In response to an impending physician shortage—which could reach as high as 121,900 by 2032—and rising medical student debt, medical schools in the United States continue to develop and offer accelerated medical doctor (MD) programs, where learners can earn their medical degree in three years instead of four. A recent study by researchers at Penn State College of Medicine found that accelerated pathway (AP) program graduates may be just as prepared for residency training and have less debt than their peers who graduated from traditional programs.
According to the researchers, skeptics of accelerated medical education programs argue that by attempting to compress an ever-expanding amount of medical knowledge and training into three years, graduates of those programs are at higher risk for feeling burnt out and unprepared for residency. The research team said findings from their latest study suggest otherwise. They found that AP students reported similar levels of exhaustion as their peers and that AP students also reported feeling as prepared for residency as their non-AP colleagues from AP schools and non-AP colleagues from all schools.
The study team, led by Dr. Shou Ling Leong, assistant dean for pathways innovation and professor of family and community medicine at the College of Medicine, analyzed responses from more than 40,000 medical students who graduated in 2017 and 2018. They compared reported satisfaction with education and learning environment, levels of debt and burnout, preparedness for residency and career plans between graduates of accelerated and traditional programs.
“These programs have great potential to address physician shortages and rising costs of medical education,” Leong said. “Students in accelerated programs start practicing medicine one year earlier and data from our study indicate that these graduates feel just as prepared as their peers for residency, while also having less debt.”
Ninety of the survey respondents graduated from accelerated programs during the survey years. These students were compared to both students in traditional programs from the same school and also all students from traditional programs at all schools across the country in order to account for any institutional biases. The researchers published their results in the journal Academic Medicine.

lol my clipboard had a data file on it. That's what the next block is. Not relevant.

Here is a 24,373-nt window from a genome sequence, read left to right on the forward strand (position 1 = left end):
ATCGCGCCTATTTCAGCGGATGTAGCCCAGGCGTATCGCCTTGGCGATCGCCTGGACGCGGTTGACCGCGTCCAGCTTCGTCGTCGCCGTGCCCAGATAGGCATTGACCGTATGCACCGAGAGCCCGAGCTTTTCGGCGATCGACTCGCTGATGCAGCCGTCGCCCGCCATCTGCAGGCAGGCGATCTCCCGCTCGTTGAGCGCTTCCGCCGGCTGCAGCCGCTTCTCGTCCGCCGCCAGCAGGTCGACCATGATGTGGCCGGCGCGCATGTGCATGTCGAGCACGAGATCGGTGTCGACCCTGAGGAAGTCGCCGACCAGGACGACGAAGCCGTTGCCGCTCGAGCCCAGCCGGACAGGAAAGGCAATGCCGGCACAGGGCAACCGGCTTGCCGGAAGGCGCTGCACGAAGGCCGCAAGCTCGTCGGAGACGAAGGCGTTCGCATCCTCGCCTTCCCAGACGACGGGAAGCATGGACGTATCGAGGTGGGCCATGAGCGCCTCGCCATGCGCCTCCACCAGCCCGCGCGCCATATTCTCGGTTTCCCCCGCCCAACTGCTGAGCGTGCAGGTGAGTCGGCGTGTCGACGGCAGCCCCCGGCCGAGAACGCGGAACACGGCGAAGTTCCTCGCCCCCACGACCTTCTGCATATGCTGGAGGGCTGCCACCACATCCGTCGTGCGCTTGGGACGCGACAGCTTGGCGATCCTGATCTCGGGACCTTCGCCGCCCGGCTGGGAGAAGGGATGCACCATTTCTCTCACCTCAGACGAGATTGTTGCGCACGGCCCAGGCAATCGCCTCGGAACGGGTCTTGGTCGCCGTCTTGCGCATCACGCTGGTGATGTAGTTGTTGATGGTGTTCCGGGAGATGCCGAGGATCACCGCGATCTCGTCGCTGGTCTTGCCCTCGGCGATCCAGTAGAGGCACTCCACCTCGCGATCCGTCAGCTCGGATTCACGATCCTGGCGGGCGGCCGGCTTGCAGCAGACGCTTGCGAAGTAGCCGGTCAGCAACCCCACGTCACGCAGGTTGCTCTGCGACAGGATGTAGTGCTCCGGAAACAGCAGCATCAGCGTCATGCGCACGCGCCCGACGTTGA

In addition to less debt, AP students reported a more positive learning climate than non-AP students and were equally satisfied with their education as their non-AP peers. Leong noted that close mentoring and advising experiences in AP programs may account for high satisfaction in educational experience among those graduates.
The researchers also found that more AP students planned to care for underserved populations and practice family medicine than non-AP students from AP schools, suggesting that accelerated programs are developing physicians in areas that may be most affected by potential shortages, particularly primary care in rural areas.
“Medical schools have a social mission to align medical training with the health care needs of the nation,” Leong said. “By investing in accelerated programs, we are investing in the health of our communities.”
The College of Medicine offers nine different accelerated MD pathways, including in emergency medicine, family medicine, internal medicine, neurology, neurosurgery, orthopedics, pathology, psychiatry and radiology. They also offer accelerated pathways for MD/Ph.D. students in dermatology, neurosurgery and otolaryngology. Leong and other members of the research team plan to do additional research on the efficacy of AP programs in the future as more data becomes available when AP graduates advance in their careers.